The Associated American Artists, New York

The Vectors, New York



Smithsonian American Art Museum, Washington DC

Brooklyn Museum, New York

Cincinnati Art Museum, Cincinnati OH

Fogg Museum, Harvard MA

Evansville Museum of Arts, Evansville IN

Dartmouth College, Hanover NH

Davenport Municipal Art Center, Davenport IA

Georgia Museum of Art, Athens GA

Rahr-West Art Museum, Manitowoc WI

Butler Institute of American Art, Youngstown OH

Metropolitan Museum of Art, New York

Research Studio Art Center, Maitland FL

Weatherspoon Art Museum, Greensboro NY

Peabody Museum, Nashville TN

McClung Museum of Natural History and Culture, Nashville TN

Andrew Dickson White Museum of Art, Ithaca NY

Miami Museum of Modern Art, Miami FL

Bat Yam Museum, Bat Yam Israel

Montana Museum of Art and Culture, Missoula MT

Kennedy Museum of Art, Athens OH


“… My work can be called semi-abstract. Though the paintings have abstract designs, there is subject matter in all of them.”

Helen Gerardia in: the Catskill Mountain Star, 17 July 1953

“… I use pure intense color at times with black lines which project beyond the picture if mentally prolonged. “

Helen Gerardia

“… The law of simultaneous contrasts plays a role. Light appears lighter when juxtaposed beside dark.”

Helen Gerardia

“… In Helen Gerardia we have a performer in the abstract idiom. The artist is not concerned with identity as such, the interest is in color and space relationships.”

West Side News, April 5, 1956

“… One of the functions of the artist today is to record feelings and to give form and refinement and direction to the inner life of his contemporaries.”

Helen Gerardia

“… The work of this extremely intelligent artist has progressed steadily to the place of her present success and public acclaim.”

Minna Citron in: Book III Prize-Winning Graphics, 1965

“… Helen Gerardia deals with the commonest geometric forms. A straight line is probably her favorite even though all she can do with it is change its position, extend it or shorten it. With this unprepossessing material she creates excellent compositions.”

Art Voices, November 1963

“… My world is a world of deep night, blinding whites and brilliant color.”

Helen Gerardia

“… Ever since the first orbit I have been fascinated by the limitlessness of outer space. This resulted in a series of space themes.”

Helen Gerardia

“… My painting represents an inner truth, an aftermath of objective reality, refined by time, ripened by thought and edited by the artist.”

Helen Gerardia

“… I have always been interested in the play of light and its effect on form and color and in that other quality of light, the prismatic breaking up of color.”

Helen Gerardia

“… The artist is the maker of magic; the leader and prophet of his people, leading them to a better integration and understanding of themselves and a greater enjoyment of the fruits of their labor.”

Helen Gerardia

“… My painting is not representational but a result of what I feel and imagine.”

Helen Gerardia

“… Helen Gerardia, well-known painter of New York and Woodstock, is an exponent of the semi-abstract stemming from the cubism of Jean Metzinger and Fernand Léger.”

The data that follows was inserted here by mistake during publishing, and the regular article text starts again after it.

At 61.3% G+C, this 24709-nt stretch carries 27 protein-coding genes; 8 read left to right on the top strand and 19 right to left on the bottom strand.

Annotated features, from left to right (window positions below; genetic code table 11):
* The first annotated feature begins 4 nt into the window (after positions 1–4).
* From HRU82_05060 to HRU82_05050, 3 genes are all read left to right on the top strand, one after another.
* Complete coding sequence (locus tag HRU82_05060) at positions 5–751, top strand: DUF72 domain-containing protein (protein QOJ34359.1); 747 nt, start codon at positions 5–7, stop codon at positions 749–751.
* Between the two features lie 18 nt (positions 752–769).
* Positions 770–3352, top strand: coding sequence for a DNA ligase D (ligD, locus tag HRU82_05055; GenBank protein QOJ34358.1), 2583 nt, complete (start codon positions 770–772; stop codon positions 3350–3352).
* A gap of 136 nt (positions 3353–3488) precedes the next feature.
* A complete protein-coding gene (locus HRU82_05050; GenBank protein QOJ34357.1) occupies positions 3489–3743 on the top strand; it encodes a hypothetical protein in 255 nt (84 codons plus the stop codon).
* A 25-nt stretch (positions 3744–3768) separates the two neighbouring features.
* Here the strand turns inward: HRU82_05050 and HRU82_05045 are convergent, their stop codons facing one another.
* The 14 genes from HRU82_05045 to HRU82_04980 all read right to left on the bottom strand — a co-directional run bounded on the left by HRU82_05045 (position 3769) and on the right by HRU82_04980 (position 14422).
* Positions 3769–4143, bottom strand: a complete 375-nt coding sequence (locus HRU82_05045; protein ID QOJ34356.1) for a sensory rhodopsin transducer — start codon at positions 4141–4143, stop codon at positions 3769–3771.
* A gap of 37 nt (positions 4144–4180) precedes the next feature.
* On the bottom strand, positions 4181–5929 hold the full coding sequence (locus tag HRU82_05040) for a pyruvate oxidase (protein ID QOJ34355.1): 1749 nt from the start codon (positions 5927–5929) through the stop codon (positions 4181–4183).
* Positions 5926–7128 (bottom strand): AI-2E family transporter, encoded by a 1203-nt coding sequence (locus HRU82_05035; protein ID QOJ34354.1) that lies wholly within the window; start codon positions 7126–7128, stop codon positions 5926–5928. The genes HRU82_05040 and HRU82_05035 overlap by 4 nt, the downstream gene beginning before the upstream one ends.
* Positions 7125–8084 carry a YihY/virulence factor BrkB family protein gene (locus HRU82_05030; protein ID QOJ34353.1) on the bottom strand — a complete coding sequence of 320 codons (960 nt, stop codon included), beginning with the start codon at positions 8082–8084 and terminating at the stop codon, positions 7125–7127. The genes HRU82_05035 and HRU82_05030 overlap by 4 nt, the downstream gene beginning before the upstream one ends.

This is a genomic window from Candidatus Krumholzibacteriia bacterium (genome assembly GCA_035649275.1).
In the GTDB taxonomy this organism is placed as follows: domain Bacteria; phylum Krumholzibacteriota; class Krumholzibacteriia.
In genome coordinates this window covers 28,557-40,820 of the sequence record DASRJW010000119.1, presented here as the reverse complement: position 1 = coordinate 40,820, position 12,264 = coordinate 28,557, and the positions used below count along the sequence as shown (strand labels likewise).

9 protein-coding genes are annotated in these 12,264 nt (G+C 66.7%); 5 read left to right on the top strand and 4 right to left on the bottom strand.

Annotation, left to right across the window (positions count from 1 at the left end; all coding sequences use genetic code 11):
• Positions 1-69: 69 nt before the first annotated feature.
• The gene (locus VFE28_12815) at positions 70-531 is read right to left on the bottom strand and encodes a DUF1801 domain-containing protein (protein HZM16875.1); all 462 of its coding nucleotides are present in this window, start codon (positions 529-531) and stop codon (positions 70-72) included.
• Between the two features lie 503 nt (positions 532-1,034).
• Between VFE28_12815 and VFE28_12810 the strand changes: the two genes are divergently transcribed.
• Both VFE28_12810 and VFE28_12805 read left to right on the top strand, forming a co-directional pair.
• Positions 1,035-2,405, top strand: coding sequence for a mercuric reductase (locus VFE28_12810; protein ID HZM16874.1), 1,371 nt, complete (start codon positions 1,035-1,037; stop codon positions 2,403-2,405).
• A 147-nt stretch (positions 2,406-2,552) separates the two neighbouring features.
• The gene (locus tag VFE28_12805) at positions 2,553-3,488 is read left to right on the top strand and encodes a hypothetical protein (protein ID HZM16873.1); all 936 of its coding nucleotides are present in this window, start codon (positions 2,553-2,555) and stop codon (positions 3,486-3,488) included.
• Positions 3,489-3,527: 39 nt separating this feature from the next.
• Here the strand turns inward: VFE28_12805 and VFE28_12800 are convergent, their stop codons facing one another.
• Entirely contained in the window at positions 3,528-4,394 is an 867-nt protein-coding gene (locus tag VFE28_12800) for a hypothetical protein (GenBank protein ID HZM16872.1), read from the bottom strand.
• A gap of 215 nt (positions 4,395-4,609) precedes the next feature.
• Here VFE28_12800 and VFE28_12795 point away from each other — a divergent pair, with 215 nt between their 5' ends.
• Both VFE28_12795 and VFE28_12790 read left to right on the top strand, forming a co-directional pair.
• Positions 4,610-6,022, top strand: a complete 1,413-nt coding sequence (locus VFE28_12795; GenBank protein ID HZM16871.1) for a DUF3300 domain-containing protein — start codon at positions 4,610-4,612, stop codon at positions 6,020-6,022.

J.G. in: Pictures on Exhibit, May 1963

“…My  paintings become a part of the great beyond, a fragment of the awesome world we live in, an adventure in time and space.”

Helen Gerardia

All 90 works reproduced in this catalogue have been checked, framed, photographed, numbered, stamped at the back and included in a database. Most works derive from the Estate of Helen Gerardia through Ronald Borsack, New York, the art dealer who oversaw her estate. A few are from American Auctions, art dealers and collectors. These provenances are specifically mentioned. This database serves as the beginning of a catalogue raisonné and aims to eradicate any doubt of authenticity. Needless to mention that all paintings will be sold with a certificate of authenticity (including a photo of the work with the number, description and any other relevant information written on the back).                                                                           Helen Gerardia called her work semi-abstract. “Though the paintings have abstract designs,” she wrote, “there is subject matter in all of them.” It is therefore believed that she gave each work a title. Since she used a certain composition several times, in casein, oil, acrylic, lithograph or in etching, few titles remain outstanding. As of now, there are 79; the 11 untitled works have been named Composition.

Although well known in the US in the 1950s, 1960s, and early 1970s, Helen Gerardia is today a somewhat forgotten artist. But change is in the air. There is now much more interest in female artists, and the demand for equal treatment of all painters, regardless of their gender, has finally been granted. Helen Gerardia featured recently in two important group exhibitions. In 2017, the Blanton Museum of Art organized “Line Form Color: About the Rotation,”, a group exhibition where she featured alongside Ellsworth Kelly, Hans Hofmann and others. And, in 2019, her work was shown alongside that of Josef Albers, Al Held and others in the group show “Geometric Abstraction: Then and Now,” at the Weatherspoon Art Museum. These important retrospective group exhibitions in which her work was included, mark only the beginning of her revival.                                                                                                                                     It is hoped that this introductory catalogue will be followed by a more profound, art historical study by American or Ukrainian theorists, so that in time Helen Gerardia will have the place in Ukrainian and American postwar modern art that she deserves.


Some extracts from: Guus Maris “Helen Gerardia. An Introduction”, Nieuw Vennep 2023 (sales catalogue)